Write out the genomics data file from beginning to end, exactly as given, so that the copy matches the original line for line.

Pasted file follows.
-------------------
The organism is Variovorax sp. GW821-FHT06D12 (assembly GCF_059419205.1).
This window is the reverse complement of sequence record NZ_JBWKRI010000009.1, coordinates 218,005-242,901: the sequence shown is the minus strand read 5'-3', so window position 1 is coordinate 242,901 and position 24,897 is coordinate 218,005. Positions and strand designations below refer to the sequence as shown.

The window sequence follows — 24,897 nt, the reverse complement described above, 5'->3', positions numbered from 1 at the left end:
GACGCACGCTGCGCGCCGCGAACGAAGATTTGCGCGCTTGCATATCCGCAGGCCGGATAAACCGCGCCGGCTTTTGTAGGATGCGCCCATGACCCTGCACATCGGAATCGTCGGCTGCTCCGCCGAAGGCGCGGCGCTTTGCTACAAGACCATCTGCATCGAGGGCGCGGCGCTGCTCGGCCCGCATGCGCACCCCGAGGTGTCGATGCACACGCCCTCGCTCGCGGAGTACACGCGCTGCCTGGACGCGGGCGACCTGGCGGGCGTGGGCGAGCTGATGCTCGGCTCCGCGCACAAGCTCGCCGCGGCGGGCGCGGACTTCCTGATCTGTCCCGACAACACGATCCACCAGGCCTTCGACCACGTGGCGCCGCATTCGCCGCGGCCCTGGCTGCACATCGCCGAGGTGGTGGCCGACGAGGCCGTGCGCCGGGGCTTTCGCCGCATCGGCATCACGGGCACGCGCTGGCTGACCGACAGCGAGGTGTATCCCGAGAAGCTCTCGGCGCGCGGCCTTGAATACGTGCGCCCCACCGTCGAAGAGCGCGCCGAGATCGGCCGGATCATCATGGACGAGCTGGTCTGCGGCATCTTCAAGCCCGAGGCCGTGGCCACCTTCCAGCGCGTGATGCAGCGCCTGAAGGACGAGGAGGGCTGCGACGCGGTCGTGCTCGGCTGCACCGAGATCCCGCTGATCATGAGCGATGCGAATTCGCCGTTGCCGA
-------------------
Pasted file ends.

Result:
The organism is Variovorax sp. GW821-FHT06D12 (assembly GCF_059419205.1).
This window is the reverse complement of sequence record NZ_JBWKRI010000009.1, coordinates 218,005-242,901: the sequence shown is the minus strand read 5'-3', so window position 1 is coordinate 242,901 and position 24,897 is coordinate 218,005. Positions and strand designations below refer to the sequence as shown.

The window sequence follows — 24,897 nt, the reverse complement described above, 5'->3', positions numbered from 1 at the left end:
GACGCACGCTGCGCGCCGCGAACGAAGATTTGCGCGCTTGCATATCCGCAGGCCGGATAAACCGCGCCGGCTTTTGTAGGATGCGCCCATGACCCTGCACATCGGAATCGTCGGCTGCTCCGCCGAAGGCGCGGCGCTTTGCTACAAGACCATCTGCATCGAGGGCGCGGCGCTGCTCGGCCCGCATGCGCACCCCGAGGTGTCGATGCACACGCCCTCGCTCGCGGAGTACACGCGCTGCCTGGACGCGGGCGACCTGGCGGGCGTGGGCGAGCTGATGCTCGGCTCCGCGCACAAGCTCGCCGCGGCGGGCGCGGACTTCCTGATCTGTCCCGACAACACGATCCACCAGGCCTTCGACCACGTGGCGCCGCATTCGCCGCGGCCCTGGCTGCACATCGCCGAGGTGGTGGCCGACGAGGCCGTGCGCCGGGGCTTTCGCCGCATCGGCATCACGGGCACGCGCTGGCTGACCGACAGCGAGGTGTATCCCGAGAAGCTCTCGGCGCGCGGCCTTGAATACGTGCGCCCCACCGTCGAAGAGCGCGCCGAGATCGGCCGGATCATCATGGACGAGCTGGTCTGCGGCATCTTCAAGCCCGAGGCCGTGGCCACCTTCCAGCGCGTGATGCAGCGCCTGAAGGACGAGGAGGGCTGCGACGCGGTCGTGCTCGGCTGCACCGAGATCCCGCTGATCATGAGCGATGCGAATTCGCCGTTGCCGA